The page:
[Canniseur: The black market won’t evaporate when adult use cannabis is legal in a state. As a parallel example, when alcohol was made legal again in 1933, it took almost 2 decades for the illegal market to shrink below the legal market for alcohol. The states where adult use cannabis is legal, expected the black market to go away. People have relationships with their dealers going back years, if not decades. Why would they end their relationship, especially when the price is about the same and the quality is sometimes better? The issue is hugely complex.]

Even in states where cannabis is fully legal, the black market is proving more resilient than expected.

Traditional drug dealers are still formidable competitors in U.S. states where cannabis is legal. Governments planning for huge tax windfalls and investors expecting rapid market-share gains have to adjust to a slower burn.

Legalization of cannabis in California, currently the world’s largest recreational pot market, has been bumpy. Restrictions on adult use were lifted in January 2018 and the Californian legislature projected $1 billion in annual state and local taxes from cannabis sales within a few years. However, the actual windfall is proving underwhelming, and the state department of finance is now trimming its estimate. Pot excise taxes are forecast to generate $360 million in the 2019/20 budget year, down from the $514 million projected at the start of 2019.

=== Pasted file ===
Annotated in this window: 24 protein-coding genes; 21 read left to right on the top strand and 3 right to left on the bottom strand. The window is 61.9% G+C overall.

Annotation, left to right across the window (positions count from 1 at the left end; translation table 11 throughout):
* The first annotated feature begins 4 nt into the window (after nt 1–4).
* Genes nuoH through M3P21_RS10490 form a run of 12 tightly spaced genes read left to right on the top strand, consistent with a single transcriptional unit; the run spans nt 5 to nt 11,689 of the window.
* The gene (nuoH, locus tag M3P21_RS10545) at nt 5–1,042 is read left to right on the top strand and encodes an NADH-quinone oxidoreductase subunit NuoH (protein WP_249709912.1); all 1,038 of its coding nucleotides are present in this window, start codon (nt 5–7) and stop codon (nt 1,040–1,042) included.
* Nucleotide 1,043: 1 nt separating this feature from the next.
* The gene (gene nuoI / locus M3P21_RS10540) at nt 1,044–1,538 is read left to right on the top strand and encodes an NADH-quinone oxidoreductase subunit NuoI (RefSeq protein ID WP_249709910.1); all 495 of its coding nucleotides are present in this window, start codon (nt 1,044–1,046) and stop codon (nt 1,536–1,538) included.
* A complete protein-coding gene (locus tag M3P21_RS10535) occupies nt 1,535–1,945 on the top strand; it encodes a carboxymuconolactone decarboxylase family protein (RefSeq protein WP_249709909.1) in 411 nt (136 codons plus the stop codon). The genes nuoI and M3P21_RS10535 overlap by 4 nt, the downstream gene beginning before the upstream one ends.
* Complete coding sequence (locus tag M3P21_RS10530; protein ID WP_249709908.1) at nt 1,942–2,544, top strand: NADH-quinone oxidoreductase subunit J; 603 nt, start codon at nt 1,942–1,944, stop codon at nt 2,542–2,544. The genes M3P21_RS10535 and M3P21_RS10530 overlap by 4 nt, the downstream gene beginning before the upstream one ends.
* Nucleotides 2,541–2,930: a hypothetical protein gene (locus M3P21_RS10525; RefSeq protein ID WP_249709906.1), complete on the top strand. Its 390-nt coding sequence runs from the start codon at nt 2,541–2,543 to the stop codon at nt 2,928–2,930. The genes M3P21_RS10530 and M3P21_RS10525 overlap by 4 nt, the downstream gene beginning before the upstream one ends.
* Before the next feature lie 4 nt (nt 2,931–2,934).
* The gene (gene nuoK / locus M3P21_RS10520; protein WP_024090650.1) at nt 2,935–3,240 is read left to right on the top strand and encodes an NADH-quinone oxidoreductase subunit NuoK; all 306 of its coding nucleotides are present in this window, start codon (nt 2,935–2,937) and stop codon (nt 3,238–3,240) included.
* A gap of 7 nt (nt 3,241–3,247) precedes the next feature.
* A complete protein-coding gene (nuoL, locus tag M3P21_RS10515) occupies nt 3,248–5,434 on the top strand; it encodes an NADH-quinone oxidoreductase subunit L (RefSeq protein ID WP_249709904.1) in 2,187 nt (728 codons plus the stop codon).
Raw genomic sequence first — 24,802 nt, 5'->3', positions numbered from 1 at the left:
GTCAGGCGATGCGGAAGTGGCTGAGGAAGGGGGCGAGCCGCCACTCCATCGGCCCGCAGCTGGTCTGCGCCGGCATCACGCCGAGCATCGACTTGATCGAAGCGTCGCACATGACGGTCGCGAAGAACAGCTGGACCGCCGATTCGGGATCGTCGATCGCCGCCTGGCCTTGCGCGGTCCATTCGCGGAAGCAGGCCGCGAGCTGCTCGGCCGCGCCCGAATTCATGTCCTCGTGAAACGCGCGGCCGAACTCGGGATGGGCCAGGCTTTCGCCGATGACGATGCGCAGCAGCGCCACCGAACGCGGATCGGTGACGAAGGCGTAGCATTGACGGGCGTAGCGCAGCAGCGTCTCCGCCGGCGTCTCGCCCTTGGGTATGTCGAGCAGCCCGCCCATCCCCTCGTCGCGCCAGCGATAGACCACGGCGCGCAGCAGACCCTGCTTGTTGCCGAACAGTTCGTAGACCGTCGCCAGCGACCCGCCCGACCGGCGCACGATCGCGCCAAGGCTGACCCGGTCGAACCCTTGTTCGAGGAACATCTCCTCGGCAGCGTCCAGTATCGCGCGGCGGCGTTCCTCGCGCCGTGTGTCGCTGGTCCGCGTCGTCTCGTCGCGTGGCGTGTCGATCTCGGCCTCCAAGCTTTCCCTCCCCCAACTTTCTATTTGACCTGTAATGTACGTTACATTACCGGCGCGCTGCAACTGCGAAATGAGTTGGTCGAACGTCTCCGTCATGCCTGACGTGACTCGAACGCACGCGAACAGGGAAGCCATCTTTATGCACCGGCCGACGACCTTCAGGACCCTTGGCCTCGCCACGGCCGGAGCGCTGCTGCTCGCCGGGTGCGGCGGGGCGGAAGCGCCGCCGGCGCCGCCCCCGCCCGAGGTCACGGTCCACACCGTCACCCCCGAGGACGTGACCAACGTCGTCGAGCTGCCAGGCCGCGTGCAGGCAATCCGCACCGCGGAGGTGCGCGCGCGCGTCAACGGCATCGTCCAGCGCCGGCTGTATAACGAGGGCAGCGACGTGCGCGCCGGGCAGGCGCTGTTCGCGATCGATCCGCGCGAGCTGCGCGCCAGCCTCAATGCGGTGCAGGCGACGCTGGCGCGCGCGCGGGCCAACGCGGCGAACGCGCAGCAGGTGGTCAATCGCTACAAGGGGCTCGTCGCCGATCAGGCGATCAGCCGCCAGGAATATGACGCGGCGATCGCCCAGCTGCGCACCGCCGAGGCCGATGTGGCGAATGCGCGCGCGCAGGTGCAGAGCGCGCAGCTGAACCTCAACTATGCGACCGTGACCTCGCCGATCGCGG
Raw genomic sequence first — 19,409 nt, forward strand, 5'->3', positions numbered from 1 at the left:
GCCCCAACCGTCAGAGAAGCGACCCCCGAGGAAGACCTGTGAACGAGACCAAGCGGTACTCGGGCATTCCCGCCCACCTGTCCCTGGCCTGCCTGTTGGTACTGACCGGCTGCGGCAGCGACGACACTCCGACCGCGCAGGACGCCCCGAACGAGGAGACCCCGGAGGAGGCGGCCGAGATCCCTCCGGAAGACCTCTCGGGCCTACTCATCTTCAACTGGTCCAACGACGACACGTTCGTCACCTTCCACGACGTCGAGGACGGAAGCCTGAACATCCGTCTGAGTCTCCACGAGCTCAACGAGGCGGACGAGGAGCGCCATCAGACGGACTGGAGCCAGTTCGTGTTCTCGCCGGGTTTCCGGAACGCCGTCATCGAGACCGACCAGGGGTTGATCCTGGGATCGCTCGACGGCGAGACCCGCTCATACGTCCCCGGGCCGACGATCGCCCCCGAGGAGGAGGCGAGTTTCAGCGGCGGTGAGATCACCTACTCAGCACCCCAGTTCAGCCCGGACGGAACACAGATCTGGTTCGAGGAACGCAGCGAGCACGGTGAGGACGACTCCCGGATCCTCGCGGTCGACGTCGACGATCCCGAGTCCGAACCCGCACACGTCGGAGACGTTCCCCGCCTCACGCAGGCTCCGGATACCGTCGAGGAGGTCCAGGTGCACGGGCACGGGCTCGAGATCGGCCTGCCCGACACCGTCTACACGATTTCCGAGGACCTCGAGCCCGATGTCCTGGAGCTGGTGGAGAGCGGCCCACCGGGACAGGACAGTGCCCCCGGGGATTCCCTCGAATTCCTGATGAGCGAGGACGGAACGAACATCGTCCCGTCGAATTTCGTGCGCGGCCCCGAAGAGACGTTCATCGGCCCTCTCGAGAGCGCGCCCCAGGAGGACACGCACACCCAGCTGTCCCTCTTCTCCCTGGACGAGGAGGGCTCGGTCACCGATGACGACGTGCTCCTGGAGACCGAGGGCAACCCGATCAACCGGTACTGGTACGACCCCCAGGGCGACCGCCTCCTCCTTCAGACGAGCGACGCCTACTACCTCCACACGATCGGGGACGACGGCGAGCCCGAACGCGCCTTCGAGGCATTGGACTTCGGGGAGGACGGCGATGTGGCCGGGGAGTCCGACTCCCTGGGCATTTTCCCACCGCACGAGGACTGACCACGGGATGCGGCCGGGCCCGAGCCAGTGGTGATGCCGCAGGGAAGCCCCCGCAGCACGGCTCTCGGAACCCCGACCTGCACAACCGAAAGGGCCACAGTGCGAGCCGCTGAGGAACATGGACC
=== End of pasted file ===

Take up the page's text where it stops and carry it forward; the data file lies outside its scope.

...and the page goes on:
Read the full Wall Street Journal article here: Pot Industry Underestimates Old-School Dealers

A cannabis growing operation in the Santa Ynez Valley, northwest of Santa Barbara, Calif. Photo: david mcnew/Agence France-Presse/Getty Images

Write to Carol Ryan at carol.ryan@wsj.com

Copyright ©2019 Dow Jones & Company, Inc. All Rights Reserved.

Cannabis News Highlights
Get Free Weekly News

Subscribe and get the best cannabis news of the week delivered directly to you.

Thank you for subscribing.

Something went wrong.

Share This